Policy-violating HART transit chief fired by his board…in policy-violating meeting (!?!)

At a special meeting yesterday, HART’s board of directors fired its $210,000 per year CEO Ben Limmer for violating several HART policies. The firing was “for cause,” meaning that Limmer will not get the severance pay his contract calls for.

However, that special meeting itself violated HART policy, which means that any official action taken at that meeting may be void. That includes the firing of Limmer.

HART is the Hillsborough Area Regional Transit authority.

The special meeting had been called four days earlier at the HART regular monthly board meeting on February 3rd. After receiving this investigative report about Limmer from the law firm of Carlton Fields the evening before, a 15-minute discussion ensued about when to consider the report.

Mariella Smith

Hillsborough county commissioner and HART board member Mariella Smith asked for more time to review the report. Ultimately,  and by a vote (video), the board itself set the special meeting for four days later.

However, HART’s own policy on meeting notices states the following:

Except in the case of an Emergency Meeting, HART shall give at least seven (7) days public notice of any public, regular, special or informational meeting, hearing or workshop.

The “at least seven days public notice” requirement was thus not met, and any actions taken at the special meeting may therefore be void.

If so, the board will have to meet, consider the issue anew, and fire Limmer again.

HART’s board chairman is Hillsborough county commissioner Les Miller, who chaired both the regular and special meetings. Hillsborough County commissioners Pat Kemp, Kimberly Overman and Mariella Smith, as well as Tampa mayor Jane Castor also sit on the board and attended both meetings. Eight other local politicians and political appointees sit on the HART board and had the opportunity to participate in the discussions at one or both of the two meetings.

Despite a 15-person board supposedly exercising oversight on behalf of the taxpayers, the board overlooked something: during all their pondering of Limmer’s policy violations, apparently not one board member bothered to consider whether the HART board itself was adhering to HART’s 393-page policy manual while firing Limmer.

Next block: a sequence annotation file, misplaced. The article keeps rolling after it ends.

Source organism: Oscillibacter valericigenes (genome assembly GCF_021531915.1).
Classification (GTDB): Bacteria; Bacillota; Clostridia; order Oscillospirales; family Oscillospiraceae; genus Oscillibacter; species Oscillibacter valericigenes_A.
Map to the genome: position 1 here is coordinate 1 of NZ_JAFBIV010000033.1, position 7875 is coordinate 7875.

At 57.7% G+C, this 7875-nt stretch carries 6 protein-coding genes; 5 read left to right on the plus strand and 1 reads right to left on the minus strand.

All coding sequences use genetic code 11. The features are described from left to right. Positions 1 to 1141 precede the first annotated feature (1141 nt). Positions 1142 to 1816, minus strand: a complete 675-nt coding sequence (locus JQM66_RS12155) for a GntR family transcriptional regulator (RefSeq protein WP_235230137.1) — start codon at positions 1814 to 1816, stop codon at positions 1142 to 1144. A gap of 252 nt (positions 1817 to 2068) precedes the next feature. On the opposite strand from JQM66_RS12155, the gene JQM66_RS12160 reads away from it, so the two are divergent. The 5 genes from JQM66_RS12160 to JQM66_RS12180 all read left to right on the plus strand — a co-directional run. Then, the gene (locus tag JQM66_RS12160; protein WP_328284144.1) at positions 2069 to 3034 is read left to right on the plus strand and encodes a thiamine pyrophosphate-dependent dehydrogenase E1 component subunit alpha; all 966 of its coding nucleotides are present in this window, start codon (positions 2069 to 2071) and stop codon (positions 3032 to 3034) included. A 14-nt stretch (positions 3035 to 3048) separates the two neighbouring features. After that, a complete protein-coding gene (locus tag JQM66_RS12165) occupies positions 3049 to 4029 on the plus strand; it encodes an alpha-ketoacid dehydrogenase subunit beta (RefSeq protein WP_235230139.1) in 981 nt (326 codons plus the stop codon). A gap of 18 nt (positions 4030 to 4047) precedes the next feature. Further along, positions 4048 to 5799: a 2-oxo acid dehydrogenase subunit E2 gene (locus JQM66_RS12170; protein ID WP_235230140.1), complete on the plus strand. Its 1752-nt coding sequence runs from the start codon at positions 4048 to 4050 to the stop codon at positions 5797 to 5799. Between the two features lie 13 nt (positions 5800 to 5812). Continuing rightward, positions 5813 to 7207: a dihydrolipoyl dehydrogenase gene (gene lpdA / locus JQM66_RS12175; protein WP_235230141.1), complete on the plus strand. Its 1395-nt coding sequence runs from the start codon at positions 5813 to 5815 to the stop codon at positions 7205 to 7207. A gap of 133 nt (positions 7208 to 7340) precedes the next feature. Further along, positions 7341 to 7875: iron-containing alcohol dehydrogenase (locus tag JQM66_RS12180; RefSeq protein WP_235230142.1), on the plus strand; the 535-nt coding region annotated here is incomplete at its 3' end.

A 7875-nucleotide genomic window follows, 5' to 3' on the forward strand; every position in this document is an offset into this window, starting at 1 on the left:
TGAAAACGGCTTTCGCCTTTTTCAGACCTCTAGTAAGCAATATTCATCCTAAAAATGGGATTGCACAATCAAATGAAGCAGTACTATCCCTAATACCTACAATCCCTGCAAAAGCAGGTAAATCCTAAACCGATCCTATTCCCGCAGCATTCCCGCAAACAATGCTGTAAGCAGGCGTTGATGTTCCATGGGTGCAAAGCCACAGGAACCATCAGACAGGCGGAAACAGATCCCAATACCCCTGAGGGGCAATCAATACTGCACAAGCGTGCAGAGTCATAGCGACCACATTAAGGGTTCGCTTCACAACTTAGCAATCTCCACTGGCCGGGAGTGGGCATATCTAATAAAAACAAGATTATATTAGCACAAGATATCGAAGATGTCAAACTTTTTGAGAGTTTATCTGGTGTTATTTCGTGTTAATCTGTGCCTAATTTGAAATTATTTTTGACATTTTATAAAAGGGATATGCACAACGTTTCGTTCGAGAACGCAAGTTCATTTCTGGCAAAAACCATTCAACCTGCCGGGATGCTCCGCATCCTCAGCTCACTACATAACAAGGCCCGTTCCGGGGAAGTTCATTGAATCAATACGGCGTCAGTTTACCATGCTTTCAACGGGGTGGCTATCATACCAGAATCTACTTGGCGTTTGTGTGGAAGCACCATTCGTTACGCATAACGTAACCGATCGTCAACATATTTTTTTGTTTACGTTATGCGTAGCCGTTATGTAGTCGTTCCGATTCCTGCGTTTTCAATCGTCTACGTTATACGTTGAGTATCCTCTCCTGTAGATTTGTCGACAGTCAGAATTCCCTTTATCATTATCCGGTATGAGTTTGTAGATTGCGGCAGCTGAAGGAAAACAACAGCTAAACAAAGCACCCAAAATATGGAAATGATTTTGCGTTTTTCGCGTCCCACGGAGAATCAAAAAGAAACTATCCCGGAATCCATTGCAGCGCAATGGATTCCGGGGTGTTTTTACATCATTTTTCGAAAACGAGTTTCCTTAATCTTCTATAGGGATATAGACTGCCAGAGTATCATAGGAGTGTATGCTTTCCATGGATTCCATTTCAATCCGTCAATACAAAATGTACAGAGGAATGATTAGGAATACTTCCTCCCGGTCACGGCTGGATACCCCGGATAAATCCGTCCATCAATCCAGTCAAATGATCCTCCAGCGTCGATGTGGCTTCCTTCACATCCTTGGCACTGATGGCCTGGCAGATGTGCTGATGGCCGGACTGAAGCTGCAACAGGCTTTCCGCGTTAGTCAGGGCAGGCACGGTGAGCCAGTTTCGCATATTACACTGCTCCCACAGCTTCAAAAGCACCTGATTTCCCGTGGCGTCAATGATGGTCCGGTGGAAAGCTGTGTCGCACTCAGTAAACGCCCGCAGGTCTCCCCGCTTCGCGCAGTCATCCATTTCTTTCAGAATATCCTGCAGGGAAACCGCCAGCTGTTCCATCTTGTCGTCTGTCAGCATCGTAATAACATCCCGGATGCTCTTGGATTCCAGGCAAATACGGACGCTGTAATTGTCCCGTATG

David Smith (no relation to Mariella Smith), an attorney with the Gray Robinson law firm and HART’s long-time and highly paid general counsel, said the following during the discussion to set the special meeting (video):

The only question I have, not having the policies before me, and this board never having set a special meeting while I’ve been here, is whether you need to have a date certain when the board sets it.

Smith thus referenced those very HART board policies which the board then proceeded to violate in setting the special meeting. Smith clearly stated that a date certain was “the only question” he had about setting the meeting, not whether the required meeting notice was being given.

It is not clear if it is David Smith’s or chairman Les Miller’s responsibility to ensure that HART meetings comply with the policies that the very same board sets. Smith was busy last week, arguing a major case for HART before the Florida Supreme Court in Tallahassee on the Wednesday between the Monday and Friday HART meetings.

“My recollection was that it was an emergency meeting,” David Smith said when reached on a Saturday and provided the information in this article. An emergency meeting does not require seven days notice. However, all the evidence shows that it was in fact a special meeting and not an emergency meeting.

Most pottery, just like the HART CEO, has to be fired more than once.

Smith further said that he will be “checking the transcript” next week, but did not say whether a do-over meeting would be needed to fire Limmer once again. If they need to fire Limmer again, then Limmer would have something in common with most pottery in needing to be fired more than once.

Fired CEO Ben Limmer was not immediately available for comment.

Any person, not just Limmer, could seek to overturn the results of the special meeting in a court of law on the grounds that the statutorily required “reasonable notice” was not given for the special meeting.

Should a public agency adhere to its own agency policies for meeting notice? Especially when firing its CEO for not adhering to agency policies?

As always….the Guardian reports and our readers decide. Like our Facebook page to find out when we publish articles.

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